Bookmark and Share
Facebook
Twitter
LinkedIn

CUSHING, THOMAS HUMPHREY

CUSHING, THOMAS HUMPHREY (1755–1822). Thomas Humphrey Cushing, army officer, was born in 1755 in Massachusetts, where he enlisted as a sergeant in the Sixth Continental Infantry in January 1776. He succeeded Isaac Guion in 1799 as commander of United States troops on the Mississippi and Tombigbee rivers, with headquarters near Natchez. He supervised the construction of American frontier forts in Mississippi Territory, particularly Fort Stoddart. Cushing was commissioned a colonel on September 7, 1805, was named commander of the posts west of the Mississippi the following May, and was ordered by Gen. James Wilkinson to leave for Natchitoches with several cannons and howitzers. He was to prevent Spanish violations of American territory east of the Sabine River during the Neutral Ground dispute. He negotiated with Simón de Herrera in August 1806 but failed to reach any agreement. Hostilities were avoided when Wilkinson arrived and signed the Neutral Ground agreement on November 6, 1806. Cushing was commissioned a brigadier general on July 2, 1812. He was honorably discharged on June 15, 1815, and was appointed collector of customs in New London, Connecticut, on January 16, 1816. He died on October 19, 1822.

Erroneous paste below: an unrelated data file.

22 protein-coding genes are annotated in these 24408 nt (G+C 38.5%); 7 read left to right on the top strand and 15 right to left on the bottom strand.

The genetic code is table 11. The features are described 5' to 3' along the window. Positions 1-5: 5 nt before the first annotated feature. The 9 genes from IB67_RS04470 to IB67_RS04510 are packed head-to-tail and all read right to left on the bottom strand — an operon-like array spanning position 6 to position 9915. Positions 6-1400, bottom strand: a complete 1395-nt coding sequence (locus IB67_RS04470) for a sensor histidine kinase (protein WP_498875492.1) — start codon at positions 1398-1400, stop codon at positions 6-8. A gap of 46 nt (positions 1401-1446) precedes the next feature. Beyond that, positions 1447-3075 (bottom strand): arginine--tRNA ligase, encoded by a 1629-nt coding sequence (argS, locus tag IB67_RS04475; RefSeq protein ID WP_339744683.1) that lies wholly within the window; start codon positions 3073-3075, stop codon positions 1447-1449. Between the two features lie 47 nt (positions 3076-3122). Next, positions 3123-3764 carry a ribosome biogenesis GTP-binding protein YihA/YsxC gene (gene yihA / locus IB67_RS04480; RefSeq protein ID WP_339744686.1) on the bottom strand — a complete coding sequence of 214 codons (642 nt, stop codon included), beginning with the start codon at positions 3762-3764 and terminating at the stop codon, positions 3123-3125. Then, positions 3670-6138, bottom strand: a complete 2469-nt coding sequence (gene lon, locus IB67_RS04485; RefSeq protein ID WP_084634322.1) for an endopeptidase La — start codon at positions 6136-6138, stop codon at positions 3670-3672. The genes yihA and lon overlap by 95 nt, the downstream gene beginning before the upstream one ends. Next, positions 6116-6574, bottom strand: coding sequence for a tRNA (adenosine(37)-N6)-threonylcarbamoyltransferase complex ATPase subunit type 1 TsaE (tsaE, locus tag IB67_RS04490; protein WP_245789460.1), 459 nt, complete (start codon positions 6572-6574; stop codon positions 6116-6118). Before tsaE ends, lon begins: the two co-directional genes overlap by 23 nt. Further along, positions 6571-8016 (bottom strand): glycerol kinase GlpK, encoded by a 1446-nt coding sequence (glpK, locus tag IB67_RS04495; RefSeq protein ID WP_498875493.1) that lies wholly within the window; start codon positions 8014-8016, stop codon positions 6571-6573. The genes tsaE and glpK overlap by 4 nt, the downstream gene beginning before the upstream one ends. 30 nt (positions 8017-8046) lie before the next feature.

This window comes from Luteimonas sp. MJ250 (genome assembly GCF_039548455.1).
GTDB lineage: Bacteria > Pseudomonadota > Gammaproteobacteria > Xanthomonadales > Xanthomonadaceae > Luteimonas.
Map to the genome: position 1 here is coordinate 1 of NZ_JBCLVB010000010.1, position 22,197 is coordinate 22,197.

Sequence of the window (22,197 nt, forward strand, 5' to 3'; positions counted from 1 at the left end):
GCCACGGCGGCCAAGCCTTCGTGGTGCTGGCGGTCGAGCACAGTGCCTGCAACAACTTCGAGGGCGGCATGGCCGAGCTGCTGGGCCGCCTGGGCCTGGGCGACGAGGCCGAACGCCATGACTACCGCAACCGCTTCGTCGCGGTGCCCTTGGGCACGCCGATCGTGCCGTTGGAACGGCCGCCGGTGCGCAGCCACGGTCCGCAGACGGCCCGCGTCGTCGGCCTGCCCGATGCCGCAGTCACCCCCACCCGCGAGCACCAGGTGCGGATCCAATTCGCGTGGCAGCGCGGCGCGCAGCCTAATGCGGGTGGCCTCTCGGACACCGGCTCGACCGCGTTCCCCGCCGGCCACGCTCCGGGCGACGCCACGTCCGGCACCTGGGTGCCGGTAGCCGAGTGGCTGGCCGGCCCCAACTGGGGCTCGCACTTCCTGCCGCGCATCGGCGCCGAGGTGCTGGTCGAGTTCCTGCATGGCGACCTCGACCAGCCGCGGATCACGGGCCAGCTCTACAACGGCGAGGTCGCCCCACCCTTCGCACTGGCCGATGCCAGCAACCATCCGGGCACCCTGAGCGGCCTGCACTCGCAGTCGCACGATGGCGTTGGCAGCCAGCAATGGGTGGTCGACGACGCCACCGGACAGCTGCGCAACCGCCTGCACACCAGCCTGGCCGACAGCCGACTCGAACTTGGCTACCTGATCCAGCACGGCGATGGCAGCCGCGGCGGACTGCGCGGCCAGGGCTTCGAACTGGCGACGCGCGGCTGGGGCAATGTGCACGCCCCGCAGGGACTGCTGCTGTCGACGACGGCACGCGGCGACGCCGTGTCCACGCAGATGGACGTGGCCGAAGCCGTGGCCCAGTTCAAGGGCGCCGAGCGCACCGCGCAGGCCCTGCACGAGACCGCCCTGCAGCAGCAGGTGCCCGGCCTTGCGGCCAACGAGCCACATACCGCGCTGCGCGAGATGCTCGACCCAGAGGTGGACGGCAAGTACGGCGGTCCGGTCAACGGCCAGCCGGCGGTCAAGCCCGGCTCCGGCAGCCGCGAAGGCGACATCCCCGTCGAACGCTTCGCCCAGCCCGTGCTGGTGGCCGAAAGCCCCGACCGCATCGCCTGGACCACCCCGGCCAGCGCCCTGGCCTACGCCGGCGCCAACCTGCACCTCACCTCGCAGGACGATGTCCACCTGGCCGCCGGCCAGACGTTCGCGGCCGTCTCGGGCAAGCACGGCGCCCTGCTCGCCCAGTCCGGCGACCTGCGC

BIBLIOGRAPHY: 

Francis B. Heitman, Historical Register and Dictionary of the United States Army (2 vols., Washington: GPO, 1903; rpt., Urbana: University of Illinois Press, 1965). Jack D. L. Holmes, ed., "Fort Stoddart in 1799: Seven Letters of Captain Bartholomew Schaumburgh," Alabama Historical Quarterly 26 (Fall, Winter 1964). Jack D. L. Holmes, "Showdown on the Sabine: General James Wilkinson vs. Lieutenant-Colonel Simón de Herrera," Louisiana Studies 3 (Spring 1964).

Jack D. L. Holmes

Citation

The following, adapted from the Chicago Manual of Style, 15th edition, is the preferred citation for this article.

Jack D. L. Holmes, "CUSHING, THOMAS HUMPHREY," Handbook of Texas Online (http://www.tshaonline.org/handbook/online/articles/fcu35), accessed August 31, 2014. Uploaded on June 12, 2010. Published by the Texas State Historical Association.